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Avanti Fellows

'IIT is competitive, Harvard is flexible'




IITs are often dubbed the Indian Ivies. But how do the two compare? Akshay Saxena, 28, has been to IIT Bombay and Harvard Business School. The San Francisco-based chemical engineer and president of Avanti Fellows, a not-for-profit organisation that supports underprivileged students, discusses the pros and cons

Is there a difference between the IITs and the Ivy League school when it comes to education systems?

There's a massive difference between the two. There is greater flexibility in the curriculum in the US, with students being allowed to change subjects midway and design their own courses. In the IITs, on the other hand, students must sit for the JEE and courses they are admitted to depend on those scores. Second, unlike the IITs where your interaction with industry is limited, in Harvard there is close and continuous collaboration with industry. And the final placement depends not just on marks but also the impression you've managed to make on industry representatives.

How do teachers at the IITs and Ivy League schools compare?

Ivy League schools are private institutions where teachers are very well-paid. So, the quality of faculty there is better. There is also a greater emphasis on practical teaching. Indian teachers are not very well-paid. Also, many students go through IIT just because they cleared JEE and not because they really want technical education. That is why the quality of education suffers.

Is there anything Ivy League schools can learn from the IITs?


The academic environment in IITs is highly competitive. This may have something to do with the selection process. Admission to the IITs is through JEE so the admission criteria - and hence the aptitude of the students who clear it - is uniform. Once you get admission into an IIT, it seems that everyone else is better than you in maths and physics. Anyone can come first or last in class. So in the narrow sense of what one has to do in a class or in his job, IITs have an edge.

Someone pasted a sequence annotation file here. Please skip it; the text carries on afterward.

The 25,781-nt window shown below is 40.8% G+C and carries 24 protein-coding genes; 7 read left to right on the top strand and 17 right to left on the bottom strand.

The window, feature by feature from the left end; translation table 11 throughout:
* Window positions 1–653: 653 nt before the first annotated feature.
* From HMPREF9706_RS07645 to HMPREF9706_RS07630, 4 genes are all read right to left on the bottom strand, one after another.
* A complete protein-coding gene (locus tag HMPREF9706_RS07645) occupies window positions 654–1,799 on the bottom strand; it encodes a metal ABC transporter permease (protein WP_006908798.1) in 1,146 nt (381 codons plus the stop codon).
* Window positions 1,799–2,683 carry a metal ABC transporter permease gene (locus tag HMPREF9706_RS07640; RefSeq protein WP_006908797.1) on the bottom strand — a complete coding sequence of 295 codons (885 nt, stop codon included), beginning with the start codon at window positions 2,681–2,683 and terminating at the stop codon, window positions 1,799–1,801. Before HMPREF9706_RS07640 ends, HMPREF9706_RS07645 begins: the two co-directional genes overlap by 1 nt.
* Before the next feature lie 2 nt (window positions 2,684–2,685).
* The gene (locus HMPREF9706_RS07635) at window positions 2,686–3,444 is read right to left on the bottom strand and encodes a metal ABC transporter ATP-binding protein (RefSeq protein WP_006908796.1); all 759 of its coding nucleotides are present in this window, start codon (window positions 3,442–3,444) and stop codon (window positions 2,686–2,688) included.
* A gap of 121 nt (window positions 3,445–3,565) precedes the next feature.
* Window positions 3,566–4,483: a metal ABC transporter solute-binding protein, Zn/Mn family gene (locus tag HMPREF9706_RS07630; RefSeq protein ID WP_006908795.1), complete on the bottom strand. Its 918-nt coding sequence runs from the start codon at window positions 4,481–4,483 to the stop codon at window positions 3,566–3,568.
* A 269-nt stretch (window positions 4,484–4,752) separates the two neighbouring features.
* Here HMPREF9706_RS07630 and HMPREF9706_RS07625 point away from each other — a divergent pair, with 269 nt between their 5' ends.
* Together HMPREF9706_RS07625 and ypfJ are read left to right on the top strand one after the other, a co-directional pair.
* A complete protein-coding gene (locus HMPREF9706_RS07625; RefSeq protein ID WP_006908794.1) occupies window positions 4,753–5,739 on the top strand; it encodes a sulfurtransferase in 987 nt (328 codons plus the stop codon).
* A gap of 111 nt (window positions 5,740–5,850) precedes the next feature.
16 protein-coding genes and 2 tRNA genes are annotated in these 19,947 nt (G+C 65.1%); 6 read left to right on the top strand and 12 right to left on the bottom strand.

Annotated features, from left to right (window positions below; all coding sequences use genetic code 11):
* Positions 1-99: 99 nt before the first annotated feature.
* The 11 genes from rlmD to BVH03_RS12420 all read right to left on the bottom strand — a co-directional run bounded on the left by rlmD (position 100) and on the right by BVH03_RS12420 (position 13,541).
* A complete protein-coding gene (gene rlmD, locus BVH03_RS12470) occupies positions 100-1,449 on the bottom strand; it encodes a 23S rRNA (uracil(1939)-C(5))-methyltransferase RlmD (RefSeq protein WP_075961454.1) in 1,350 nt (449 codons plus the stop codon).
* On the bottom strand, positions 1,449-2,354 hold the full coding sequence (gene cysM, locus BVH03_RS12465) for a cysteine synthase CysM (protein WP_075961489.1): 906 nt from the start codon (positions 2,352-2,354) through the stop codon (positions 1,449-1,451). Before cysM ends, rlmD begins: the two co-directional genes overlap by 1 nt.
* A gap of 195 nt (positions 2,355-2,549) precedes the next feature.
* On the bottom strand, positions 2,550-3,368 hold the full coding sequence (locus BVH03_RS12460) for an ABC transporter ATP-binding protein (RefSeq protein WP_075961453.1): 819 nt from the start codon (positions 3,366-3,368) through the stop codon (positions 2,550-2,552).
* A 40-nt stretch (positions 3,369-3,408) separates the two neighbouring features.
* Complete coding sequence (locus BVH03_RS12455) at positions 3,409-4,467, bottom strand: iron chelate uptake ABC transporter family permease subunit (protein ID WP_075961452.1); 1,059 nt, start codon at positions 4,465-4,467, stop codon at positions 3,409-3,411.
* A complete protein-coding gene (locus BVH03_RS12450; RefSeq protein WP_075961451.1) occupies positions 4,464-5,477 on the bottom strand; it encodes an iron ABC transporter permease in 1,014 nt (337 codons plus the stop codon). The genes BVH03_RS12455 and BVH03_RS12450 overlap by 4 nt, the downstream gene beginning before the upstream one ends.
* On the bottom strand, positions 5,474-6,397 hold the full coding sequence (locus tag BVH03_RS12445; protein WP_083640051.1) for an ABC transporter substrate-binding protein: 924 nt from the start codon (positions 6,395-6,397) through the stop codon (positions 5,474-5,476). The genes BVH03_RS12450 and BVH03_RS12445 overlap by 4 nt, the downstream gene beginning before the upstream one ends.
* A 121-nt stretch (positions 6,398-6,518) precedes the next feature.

Was it difficult adjusting to an Ivy League school after spending time at IIT?


It was easier for me to do well at Harvard because IIT had a more academically competitive environment and I found I was better placed to deal with that there. But the students who came from US schools had greater exposure to the world.


-As told to Amardeep Banerjee

Reader's opinion (5)

Venkateswar JAug 7th, 2011 at 22:46 PM

Loose talk! Nothing else!

Jayendra TripathiAug 5th, 2011 at 14:52 PM

Indian has to come up with top class research models so as to increase the qulaity of education.Despite being the best minds of the world ,indian students learn what has been taught to foreign students 5-6 yrs ago,thats the catch of our education system.We should be pro-active rather imitating.

S PAug 4th, 2011 at 09:46 AM

What are we comparing here -
Degree - engineering & MBA?
ages - 17 & 26?
prior experience - 0 & 5?

Industry exposure at IIT is very less but you cannot compare that to Harvard MBA, probably MIT undergraduate engineering course should have been better. The whole context is wrong and impractical.

Vinesh GadaAug 4th, 2011 at 14:18 PM

I agree totally with you. This is irrelevant comparison.

Siddhartha JainAug 2nd, 2011 at 19:53 PM

Though I have not done my btech from IIT, I was there for my summer internship and I feel this article best describe my experience.

 
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